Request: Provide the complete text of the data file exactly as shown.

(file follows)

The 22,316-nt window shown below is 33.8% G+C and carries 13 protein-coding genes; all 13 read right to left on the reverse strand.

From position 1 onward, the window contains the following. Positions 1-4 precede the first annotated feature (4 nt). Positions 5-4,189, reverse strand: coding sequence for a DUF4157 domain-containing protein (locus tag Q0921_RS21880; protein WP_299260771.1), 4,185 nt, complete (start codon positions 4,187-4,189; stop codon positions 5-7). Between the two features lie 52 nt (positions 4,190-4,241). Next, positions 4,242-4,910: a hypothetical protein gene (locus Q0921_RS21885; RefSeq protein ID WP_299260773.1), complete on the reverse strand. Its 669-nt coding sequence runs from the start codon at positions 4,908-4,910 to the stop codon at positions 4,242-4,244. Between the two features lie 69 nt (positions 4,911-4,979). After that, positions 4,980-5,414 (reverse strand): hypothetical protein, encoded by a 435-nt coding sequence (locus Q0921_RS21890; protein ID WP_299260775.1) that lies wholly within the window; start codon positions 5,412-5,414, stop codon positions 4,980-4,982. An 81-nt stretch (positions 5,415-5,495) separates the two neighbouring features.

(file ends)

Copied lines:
The 22,316-nt window shown below is 33.8% G+C and carries 13 protein-coding genes; all 13 read right to left on the reverse strand.

From position 1 onward, the window contains the following. Positions 1-4 precede the first annotated feature (4 nt). Positions 5-4,189, reverse strand: coding sequence for a DUF4157 domain-containing protein (locus tag Q0921_RS21880; protein WP_299260771.1), 4,185 nt, complete (start codon positions 4,187-4,189; stop codon positions 5-7). Between the two features lie 52 nt (positions 4,190-4,241). Next, positions 4,242-4,910: a hypothetical protein gene (locus Q0921_RS21885; RefSeq protein ID WP_299260773.1), complete on the reverse strand. Its 669-nt coding sequence runs from the start codon at positions 4,908-4,910 to the stop codon at positions 4,242-4,244. Between the two features lie 69 nt (positions 4,911-4,979). After that, positions 4,980-5,414 (reverse strand): hypothetical protein, encoded by a 435-nt coding sequence (locus Q0921_RS21890; protein ID WP_299260775.1) that lies wholly within the window; start codon positions 5,412-5,414, stop codon positions 4,980-4,982. An 81-nt stretch (positions 5,415-5,495) separates the two neighbouring features.